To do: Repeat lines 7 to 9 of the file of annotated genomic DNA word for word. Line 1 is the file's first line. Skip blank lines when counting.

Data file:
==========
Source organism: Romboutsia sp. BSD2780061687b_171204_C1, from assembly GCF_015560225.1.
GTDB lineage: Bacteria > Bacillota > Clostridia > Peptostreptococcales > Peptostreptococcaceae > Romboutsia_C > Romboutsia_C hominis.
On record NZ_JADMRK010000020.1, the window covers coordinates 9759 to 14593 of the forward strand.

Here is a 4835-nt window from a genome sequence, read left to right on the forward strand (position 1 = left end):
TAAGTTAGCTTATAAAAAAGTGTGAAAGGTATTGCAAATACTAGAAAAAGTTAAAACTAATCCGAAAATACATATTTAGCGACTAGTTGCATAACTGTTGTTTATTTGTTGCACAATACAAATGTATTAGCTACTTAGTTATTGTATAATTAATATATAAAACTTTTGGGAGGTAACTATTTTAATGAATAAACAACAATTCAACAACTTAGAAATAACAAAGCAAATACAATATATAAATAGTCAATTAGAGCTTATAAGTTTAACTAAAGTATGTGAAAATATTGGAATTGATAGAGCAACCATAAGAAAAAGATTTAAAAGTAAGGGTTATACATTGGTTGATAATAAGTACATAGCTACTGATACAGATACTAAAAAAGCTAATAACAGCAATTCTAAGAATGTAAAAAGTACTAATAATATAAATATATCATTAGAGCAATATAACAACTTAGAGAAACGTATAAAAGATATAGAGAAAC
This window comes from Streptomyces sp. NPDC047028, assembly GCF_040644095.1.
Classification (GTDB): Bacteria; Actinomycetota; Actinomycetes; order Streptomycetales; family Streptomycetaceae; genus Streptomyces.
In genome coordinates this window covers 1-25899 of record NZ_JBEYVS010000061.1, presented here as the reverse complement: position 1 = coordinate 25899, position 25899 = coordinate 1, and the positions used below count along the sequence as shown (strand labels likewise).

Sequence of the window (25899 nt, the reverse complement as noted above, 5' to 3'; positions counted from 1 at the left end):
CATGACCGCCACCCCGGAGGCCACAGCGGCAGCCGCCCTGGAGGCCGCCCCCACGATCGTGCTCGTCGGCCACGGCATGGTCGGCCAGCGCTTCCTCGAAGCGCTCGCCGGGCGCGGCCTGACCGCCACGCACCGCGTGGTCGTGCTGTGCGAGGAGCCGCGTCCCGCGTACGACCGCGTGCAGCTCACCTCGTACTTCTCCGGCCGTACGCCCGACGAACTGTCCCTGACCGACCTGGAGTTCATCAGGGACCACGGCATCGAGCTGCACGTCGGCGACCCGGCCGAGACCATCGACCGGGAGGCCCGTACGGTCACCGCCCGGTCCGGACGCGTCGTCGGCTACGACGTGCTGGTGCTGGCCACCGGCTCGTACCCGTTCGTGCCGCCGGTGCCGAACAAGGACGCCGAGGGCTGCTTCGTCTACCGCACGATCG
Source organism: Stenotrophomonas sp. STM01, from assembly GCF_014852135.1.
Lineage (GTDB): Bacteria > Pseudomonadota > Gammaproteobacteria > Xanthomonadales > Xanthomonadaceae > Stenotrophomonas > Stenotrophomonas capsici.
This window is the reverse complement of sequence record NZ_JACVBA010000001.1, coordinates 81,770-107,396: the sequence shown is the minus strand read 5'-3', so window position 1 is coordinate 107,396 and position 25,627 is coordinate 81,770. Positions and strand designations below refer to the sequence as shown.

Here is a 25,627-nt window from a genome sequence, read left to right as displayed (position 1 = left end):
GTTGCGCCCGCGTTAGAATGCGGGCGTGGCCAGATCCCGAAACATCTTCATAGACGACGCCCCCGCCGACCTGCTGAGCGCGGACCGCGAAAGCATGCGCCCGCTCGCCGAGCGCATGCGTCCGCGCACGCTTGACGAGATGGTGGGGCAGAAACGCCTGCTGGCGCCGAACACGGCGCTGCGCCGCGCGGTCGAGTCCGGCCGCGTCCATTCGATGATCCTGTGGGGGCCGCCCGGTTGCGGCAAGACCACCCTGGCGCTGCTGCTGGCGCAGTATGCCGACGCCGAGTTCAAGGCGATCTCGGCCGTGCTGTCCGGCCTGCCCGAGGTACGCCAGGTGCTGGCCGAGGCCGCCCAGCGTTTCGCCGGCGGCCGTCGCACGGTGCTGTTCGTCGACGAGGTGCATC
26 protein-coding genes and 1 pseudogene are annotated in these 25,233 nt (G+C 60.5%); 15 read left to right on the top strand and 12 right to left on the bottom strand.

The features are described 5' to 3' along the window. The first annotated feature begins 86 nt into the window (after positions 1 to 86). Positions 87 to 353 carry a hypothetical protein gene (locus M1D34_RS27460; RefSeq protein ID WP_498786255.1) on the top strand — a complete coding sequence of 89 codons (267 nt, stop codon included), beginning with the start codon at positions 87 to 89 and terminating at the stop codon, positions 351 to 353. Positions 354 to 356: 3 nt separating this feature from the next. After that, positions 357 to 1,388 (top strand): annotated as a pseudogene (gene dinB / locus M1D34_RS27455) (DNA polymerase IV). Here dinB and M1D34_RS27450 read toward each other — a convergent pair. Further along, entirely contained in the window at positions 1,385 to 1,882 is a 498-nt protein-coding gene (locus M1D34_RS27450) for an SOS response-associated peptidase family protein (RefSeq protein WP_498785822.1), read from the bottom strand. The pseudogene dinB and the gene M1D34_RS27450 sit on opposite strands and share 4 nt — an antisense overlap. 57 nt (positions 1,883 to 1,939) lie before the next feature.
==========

Classification (GTDB): Bacteria; Actinomycetota; Actinomycetes; order Streptomycetales; family Streptomycetaceae; genus Streptomyces.
In genome coordinates this window covers 1-25899 of record NZ_JBEYVS010000061.1, presented here as the reverse complement: position 1 = coordinate 25899, position 25899 = coordinate 1, and the positions used below count along the sequence as shown (strand labels likewise).

Sequence of the window (25899 nt, the reverse complement as noted above, 5' to 3'; positions counted from 1 at the left end):